• Explanations of extras. Choosing a home loan is about a lot more than saving for a deposit and picking a lender and that’s why your mortgage broker can also help you calculate the stamp duty amount you need to pay, and show you how to minimise your Lender’s Mortgage Insurance costs. A mortgage broker is also going to take the time to explain the different loan types and features so you make the right choice, rather than recommend a loan which is under promotion at the time.
  • Save you money. An interest rate that is 1% cheaper or a free 100% offset account added to your loan can potentially save you hundreds of thousands of dollars over the life of your loan, not to mention years off of your loan term, so it is worth making the time to meet with a mortgage broker to compare all of the options out there. Mortgage brokers have established relationships with their lenders and are able to negotiate these deals on your behalf, where you may not be offered the same discounts if you went in alone.
  • Ongoing service. Your mortgage broker will not just leave you to fend for yourself once your deposit has been paid and your documents signed. Instead, a broker will be there with you through the settlement period, and if you encounter issues with your lender or your loan during your term, you can speak to your mortgage broker who will explain the features, or help you find another loan which is right for your changing needs.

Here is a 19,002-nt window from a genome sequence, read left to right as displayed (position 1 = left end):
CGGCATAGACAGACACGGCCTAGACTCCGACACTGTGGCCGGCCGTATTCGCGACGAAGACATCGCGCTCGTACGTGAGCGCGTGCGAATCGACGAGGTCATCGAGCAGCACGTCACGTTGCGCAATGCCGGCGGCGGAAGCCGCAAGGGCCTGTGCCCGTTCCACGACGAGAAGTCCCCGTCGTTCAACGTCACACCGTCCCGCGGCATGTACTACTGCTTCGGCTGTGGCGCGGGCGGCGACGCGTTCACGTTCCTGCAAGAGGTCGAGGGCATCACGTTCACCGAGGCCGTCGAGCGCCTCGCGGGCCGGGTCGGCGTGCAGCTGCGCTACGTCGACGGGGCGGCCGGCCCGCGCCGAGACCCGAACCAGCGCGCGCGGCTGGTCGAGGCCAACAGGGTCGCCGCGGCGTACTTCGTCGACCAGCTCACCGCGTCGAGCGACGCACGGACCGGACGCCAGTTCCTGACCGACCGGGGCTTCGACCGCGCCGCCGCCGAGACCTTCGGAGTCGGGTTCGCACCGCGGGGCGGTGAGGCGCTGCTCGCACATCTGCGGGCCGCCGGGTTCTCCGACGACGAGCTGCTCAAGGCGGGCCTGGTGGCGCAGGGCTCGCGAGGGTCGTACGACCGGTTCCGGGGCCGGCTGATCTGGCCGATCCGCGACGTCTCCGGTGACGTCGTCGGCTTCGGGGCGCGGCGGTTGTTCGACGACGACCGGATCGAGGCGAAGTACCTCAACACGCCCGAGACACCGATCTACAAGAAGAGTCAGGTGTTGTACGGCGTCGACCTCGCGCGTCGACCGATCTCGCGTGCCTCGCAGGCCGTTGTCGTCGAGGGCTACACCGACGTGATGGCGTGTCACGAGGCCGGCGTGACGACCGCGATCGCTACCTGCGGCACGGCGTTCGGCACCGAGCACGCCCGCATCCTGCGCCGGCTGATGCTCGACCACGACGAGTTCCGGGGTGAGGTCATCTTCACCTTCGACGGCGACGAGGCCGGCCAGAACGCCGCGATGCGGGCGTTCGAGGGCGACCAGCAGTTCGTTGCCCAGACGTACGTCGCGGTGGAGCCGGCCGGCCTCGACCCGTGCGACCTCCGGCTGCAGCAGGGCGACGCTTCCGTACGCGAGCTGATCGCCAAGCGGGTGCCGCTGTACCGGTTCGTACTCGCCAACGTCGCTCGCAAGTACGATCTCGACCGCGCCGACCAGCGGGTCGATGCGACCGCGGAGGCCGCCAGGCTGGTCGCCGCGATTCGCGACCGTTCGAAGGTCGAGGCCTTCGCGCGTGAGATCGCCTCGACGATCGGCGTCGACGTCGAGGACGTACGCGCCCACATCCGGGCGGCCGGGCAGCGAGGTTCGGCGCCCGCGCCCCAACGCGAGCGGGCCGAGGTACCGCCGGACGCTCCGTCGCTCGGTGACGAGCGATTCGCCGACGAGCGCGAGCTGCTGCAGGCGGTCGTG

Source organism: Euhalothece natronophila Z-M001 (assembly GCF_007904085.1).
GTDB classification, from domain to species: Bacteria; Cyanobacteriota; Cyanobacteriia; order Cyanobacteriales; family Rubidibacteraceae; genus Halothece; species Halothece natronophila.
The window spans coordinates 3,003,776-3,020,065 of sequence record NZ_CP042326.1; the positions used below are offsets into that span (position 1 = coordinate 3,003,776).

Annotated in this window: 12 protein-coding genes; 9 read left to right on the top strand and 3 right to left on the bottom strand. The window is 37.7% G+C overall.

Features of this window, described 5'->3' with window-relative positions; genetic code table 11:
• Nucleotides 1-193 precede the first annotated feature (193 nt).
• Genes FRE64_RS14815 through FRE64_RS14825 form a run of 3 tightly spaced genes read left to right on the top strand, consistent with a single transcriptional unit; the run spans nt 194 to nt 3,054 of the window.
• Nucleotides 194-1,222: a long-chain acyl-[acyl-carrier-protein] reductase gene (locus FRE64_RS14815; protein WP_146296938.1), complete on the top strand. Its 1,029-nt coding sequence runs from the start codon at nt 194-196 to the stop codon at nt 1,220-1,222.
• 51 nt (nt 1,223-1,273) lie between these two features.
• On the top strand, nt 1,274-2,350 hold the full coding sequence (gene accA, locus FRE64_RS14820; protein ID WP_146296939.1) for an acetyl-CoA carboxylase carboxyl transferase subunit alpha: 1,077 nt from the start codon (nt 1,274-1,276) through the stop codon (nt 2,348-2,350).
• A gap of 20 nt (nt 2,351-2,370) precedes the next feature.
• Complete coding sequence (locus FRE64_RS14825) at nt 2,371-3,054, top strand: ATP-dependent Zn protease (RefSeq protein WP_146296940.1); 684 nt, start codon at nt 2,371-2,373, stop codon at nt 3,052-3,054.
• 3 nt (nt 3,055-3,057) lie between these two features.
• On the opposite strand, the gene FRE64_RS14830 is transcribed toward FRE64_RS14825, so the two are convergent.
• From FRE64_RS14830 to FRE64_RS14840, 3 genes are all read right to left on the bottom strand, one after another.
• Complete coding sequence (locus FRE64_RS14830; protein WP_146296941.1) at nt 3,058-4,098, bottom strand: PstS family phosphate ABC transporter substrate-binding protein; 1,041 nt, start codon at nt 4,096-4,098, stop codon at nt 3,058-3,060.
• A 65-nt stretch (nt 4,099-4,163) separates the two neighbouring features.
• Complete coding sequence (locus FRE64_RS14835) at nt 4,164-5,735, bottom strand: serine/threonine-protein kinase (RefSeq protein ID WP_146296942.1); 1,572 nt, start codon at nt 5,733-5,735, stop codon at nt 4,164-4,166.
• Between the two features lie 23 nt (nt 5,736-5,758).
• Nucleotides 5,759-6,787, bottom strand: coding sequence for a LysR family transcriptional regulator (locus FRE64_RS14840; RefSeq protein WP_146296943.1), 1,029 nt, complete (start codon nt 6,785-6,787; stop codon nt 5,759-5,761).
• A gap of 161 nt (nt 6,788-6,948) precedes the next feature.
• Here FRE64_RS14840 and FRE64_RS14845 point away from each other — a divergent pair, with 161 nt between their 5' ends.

The drawbacks of working with a mortgage broker:

  • Limited lenders. While most mortgage brokers have an extensive panel of lenders available for you to choose from, they are still only able to recommend loans from their panel. Therefore, while a mortgage broker may have between 10 and 40 lenders to choose from, this is not the entire range of loans available to you.
  • Can be a fee. In some cases you may have to pay your mortgage broker a fee for their services as many banks have lowered the commissions they pay to brokers for bringing them loans.
  • Only the best mortgage brokers can help. The benefits of a mortgage broker only apply if you have done your research to find the best and most knowledgeable broker. Ask for testimonials from past clients, and make sure your broker is fully qualified, and has years of experience before you rely on their advice.

Pros and Cons of Bank Lenders